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Kenyan scholar succumbs to Covid-19 in Minnesota, US

Saturday May 23 2020

Yonkers Fire Department EMTs, clothed in full personal protective equipment (PPE), assist to transport a patient with Covid-19 symptoms to a hospital

Yonkers Fire Department EMTs, clothed in full personal protective equipment assist to transport a patient with Covid-19 symptoms to a hospital on April 14, 2020 in Yonkers, Westchester County, New York. PHOTO | JOHN MOORE | GETTY IMAGES | AFP 

KEVIN J. KELLEY
By KEVIN J. KELLEY
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NEW YORK

Dr Thomas Nyambane, a retired professor and a leader of the Kenyan community in the US state of Minnesota, died from Covid-19 on May 17 aged 69.

He is the first Kenyan in the state known to have succumbed to the coronavirus, Minnesota's Mshale newspaper said in an obituary.

The virus has claimed the lives of at least 818 Minnesota residents. As of May 22, the nationwide US death toll in the pandemic exceeded 94,000.

“He had a very generous heart to everyone, and it did not matter who or where you came from and whether you were a kid or a grownup,” Dr Nyambane’s eldest son, Cyprian Kambuni, told Mshale.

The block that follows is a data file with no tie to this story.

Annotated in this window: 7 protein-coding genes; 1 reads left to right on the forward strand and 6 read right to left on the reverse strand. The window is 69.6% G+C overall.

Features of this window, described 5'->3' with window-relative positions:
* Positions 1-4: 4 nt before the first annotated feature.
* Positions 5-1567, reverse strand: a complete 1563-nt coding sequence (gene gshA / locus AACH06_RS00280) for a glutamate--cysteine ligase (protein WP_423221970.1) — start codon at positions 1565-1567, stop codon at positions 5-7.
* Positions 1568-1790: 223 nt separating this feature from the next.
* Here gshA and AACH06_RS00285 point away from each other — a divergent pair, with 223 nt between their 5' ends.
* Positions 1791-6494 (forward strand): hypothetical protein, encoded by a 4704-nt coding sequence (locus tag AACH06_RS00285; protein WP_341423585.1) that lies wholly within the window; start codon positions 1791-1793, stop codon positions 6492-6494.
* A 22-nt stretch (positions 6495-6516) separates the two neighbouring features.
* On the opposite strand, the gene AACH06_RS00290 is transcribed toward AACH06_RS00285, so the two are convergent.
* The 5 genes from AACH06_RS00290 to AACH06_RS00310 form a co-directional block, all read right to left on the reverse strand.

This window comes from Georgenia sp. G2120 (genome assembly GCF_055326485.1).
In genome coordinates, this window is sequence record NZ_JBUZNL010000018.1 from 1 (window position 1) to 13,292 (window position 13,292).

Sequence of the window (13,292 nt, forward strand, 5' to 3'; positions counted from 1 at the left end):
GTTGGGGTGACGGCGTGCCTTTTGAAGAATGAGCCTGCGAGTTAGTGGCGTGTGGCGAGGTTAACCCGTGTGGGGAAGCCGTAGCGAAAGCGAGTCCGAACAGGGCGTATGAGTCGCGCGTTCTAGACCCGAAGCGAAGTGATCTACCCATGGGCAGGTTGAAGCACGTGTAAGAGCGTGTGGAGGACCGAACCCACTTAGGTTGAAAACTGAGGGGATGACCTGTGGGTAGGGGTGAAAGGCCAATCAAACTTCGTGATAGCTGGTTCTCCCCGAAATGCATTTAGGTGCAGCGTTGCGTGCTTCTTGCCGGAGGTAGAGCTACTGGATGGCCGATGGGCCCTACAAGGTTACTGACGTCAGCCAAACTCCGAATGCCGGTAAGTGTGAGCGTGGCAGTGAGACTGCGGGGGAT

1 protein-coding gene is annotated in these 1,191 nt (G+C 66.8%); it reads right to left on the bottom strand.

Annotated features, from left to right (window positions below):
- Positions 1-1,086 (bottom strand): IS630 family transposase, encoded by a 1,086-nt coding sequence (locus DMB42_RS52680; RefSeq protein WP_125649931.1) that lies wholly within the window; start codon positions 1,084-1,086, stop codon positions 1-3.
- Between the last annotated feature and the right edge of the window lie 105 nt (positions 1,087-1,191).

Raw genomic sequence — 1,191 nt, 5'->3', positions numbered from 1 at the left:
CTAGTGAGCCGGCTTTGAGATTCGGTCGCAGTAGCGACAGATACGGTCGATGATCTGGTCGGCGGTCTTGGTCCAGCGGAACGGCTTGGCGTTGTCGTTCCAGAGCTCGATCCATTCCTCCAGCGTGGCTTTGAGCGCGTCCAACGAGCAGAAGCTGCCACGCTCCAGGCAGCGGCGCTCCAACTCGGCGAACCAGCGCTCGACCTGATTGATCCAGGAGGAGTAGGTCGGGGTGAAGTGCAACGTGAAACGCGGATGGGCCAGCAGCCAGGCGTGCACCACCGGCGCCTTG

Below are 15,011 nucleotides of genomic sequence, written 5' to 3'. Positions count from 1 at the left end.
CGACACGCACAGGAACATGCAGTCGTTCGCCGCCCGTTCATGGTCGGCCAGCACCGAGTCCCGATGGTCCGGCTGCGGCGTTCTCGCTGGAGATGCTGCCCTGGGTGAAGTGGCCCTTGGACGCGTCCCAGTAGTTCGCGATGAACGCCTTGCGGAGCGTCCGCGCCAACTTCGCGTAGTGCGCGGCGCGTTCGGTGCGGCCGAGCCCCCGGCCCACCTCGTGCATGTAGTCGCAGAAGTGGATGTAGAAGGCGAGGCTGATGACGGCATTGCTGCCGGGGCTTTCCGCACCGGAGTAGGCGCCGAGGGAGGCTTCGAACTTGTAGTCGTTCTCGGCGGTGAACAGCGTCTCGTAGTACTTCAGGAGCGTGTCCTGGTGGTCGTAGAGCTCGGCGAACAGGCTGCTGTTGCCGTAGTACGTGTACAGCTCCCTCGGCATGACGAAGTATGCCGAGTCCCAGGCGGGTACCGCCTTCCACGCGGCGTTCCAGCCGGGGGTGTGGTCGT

Through fundraising efforts and other acts of generosity, Dr Nyambane sought to assist Kenyans in Minnesota and in his native land, Ms Kambuni added. He regularly raised money for books for Africa through the Minnesota Kenya International Development Association, the son said.

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“He loved working for Kenyans, loved to be involved, loved to serve the community — not seeing himself as a leader, but as a uniter of us all,” said Daniel Monari, a friend of Dr Nyambane’s.

After moving from Kenya to the US in the 1980s, Dr Nyambane earned a bachelor's degree from the University of North Texas, as well as two Masters' degrees and a doctorate in philosophy from universities in Minnesota.

He taught for many years at Hennepin Technical College in a suburb of Minneapolis, the largest city in Minnesota.

Mr Kambuni noted that his father had undergone four back surgeries and had an underlying condition of diabetes that made him particularly vulnerable to the coronavirus.

The family is trying to respect Dr Nyambane's oft-stated wish to be buried in his homeland, Mr Kambuni said. But the closing of Kenya's airspace due to the pandemic is complicating that quest.

In addition to Mr Kambuni, Dr Nyambane is survived by Alice Nyambane, his wife.